Lawyers group file 2nd petition vs martial law in SC

By on June 6, 2017


Former senator Rene Saguisa. (Photo: PULA/Facebook, CC BY-NC-ND 3.0 PH)
FILE: Former senator Rene Saguisag. (Photo: PULA/Facebook, CC BY-NC-ND 3.0 PH)

MANILA — A group of lawyers on Tuesday filed a mandamus petition before the Supreme Court asking to order the Senate and the House of Representatives to convene in joint session and vote jointly on President Rodrigo Duterte’s Proclamation 216 declaring martial law and suspending the writ of habeas corpus in Mindanao.

This was the second petition filed before the high court to challenge the constitutionality of the President’s proclamation of martial law in Mindanao.

The petitioners led by former senator Rene Saguisag former party-list lawmaker Loretta Ann Rosales, detained Senator Leila De Lima, former PhilHealth Director Alexander Padilla and law professor Rene Gorospe seeks issuance of a mandamus that would compel Senate and the House of Representatives to convene jointly to review the declaration.

The petition also included a list of over 300 lawyers led by former solicitor general Florin Hilbay who signified their support to the petition.

“These acts cannot be considered compliance with the clear constitutional requirement for Congress to convene and vote jointly. They are ineffectual in relation to the Congress’ obligation to jointly convene and vote conssitent with its obligation under Article VII Section 18 [of the Constitution],” the petition for mandamus stated.

Petitioners said that the President’s power to declare martial law and suspend the privilege of the writ of habeas corpus are powers that could have severe consequences including potential suppression of the basic civil rights.

They explained that Congress, voting jointly to determine whether the proclamation of martial law and or the suspension of the privilege of the writ of habeas corpus is valid or not is considered the “first line of defense” against possible repeat of the martial rule of former President Ferdinand Marcos.

“Legislative review of the exercise of the martial law powers is therefore meant to provide democratic check or sanction to the exercise of such powers. This democratic checking or validating powers is for the protection of the people whose rights are placed at risk by the use of such powers,” petitioners said.

Petitioners believed that the constitutional provision on martial law imposes on Congress a “mandatory obligation” to convene in joint session.

“Whether the result of such convening is a vote to revoke or support the exercise of martial law powers, the Constitution does not qualify. What the Constitution requires is not so much for Congress to exercise its discretionary veto powers but for Congress to perform, in joint session, its constitutional obligation to review the act of the President,” they pointed out.

They explained that the language of the law was clear in making the congressional review on martial law as a “first line of defense” against a possible repeat of the martial rule of former President Ferdinand Marcos.

“Legislative review of the exercise of the martial law powers is therefore meant to provide democratic check or sanction to the exercise of such powers. This democratic checking or validating powers is for the protection of the people whose rights are placed at risk by the use of such powers,” petitioners said.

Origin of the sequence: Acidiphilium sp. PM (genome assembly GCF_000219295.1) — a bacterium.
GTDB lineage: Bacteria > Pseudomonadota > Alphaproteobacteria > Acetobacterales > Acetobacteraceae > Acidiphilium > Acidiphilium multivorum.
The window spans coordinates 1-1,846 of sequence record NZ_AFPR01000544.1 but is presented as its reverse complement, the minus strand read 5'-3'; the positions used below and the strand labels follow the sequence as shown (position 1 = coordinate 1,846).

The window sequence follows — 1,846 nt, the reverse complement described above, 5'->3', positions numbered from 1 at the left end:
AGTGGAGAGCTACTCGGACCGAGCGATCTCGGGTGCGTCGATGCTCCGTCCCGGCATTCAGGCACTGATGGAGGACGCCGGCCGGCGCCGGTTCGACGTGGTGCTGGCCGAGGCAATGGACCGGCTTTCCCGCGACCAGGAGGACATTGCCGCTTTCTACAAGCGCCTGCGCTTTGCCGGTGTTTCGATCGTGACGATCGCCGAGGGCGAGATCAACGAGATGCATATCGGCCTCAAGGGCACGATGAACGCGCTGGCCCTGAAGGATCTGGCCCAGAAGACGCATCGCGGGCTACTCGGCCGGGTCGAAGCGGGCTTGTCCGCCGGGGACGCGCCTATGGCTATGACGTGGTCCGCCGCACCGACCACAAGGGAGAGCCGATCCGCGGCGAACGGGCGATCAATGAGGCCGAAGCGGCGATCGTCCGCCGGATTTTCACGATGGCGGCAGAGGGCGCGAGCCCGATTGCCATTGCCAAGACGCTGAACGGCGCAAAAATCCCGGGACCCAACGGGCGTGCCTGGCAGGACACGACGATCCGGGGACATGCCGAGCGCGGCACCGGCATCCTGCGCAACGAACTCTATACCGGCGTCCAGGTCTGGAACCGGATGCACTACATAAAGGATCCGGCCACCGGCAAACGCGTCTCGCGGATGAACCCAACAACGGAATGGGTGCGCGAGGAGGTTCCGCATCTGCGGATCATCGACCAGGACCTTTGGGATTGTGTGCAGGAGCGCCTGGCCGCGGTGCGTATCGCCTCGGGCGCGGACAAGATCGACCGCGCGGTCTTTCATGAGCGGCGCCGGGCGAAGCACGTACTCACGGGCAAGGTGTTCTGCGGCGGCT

Petitioners also rejected the reported explanation by House leaders that Congress is only required to convene jointly when it wants to revoke the proclamation.

They said that in all cases, legislative review of the exercise of martial law powers is meant “to provide democratic check or sanction to the exercise of such powers.”

The petition named Senate President Aquilino Pimentel III and Speaker Pantaleon Alvarez as respondents.

The lawyers for the petitioners are Hilbay; Teddy Esteban Rigoroso; Jose Manuel Diokno of the Free Legal Assistance Group; Arno Sanidad; and, former partylist congressman Ibarra Gutierrez.

On Monday, opposition lawmakers led by Albay Rep. Edcel Lagman filed a petition sought to strike down Proclamation No. 216, entitled “Declaring a state of martial law and suspending the privilege of the writ of habeas corpus in the whole of Mindanao”, as bereft of sufficient factual basis and called for its nullification.

Joining Lagman in the petition, which was docketed as G.R. No. 231658, are Akbayan Rep. Tomasito Villarin, Magdalo Rep. Gary Alejano, Capiz Rep. Emmanuel Billones, Ifugao Rep. Teddy Brawner Baguilat, Jr. and Caloocan Rep. Edgar Erice.

Under Article VII, Section 18 of the 1987 Constitution, the President may declare martial law and suspend the writ of habeas corpus only “in case of invasion or rebellion, when public safety requires it”.

The same section also grants special jurisdiction to the SC to review the “sufficiency of the factual basis” of such declaration or suspension.

President Duterte issued Proclamation No. 216, on May 23, 2017 declaring a state of martial law and suspending the privilege of the writ of habeas corpus in the whole of Mindanao. This was a result of the attack of the Maute group in Marawi City, which is still ongoing and is subject to military operations.

Two days later, the President submitted to both the House of Representatives and the Senate the report in relation to the declaration of martial law.

On May 31, the House of Representatives approved House Resolution 1050 while the Senate adopted Resolution 388 both expressing support to the declaration of martial law.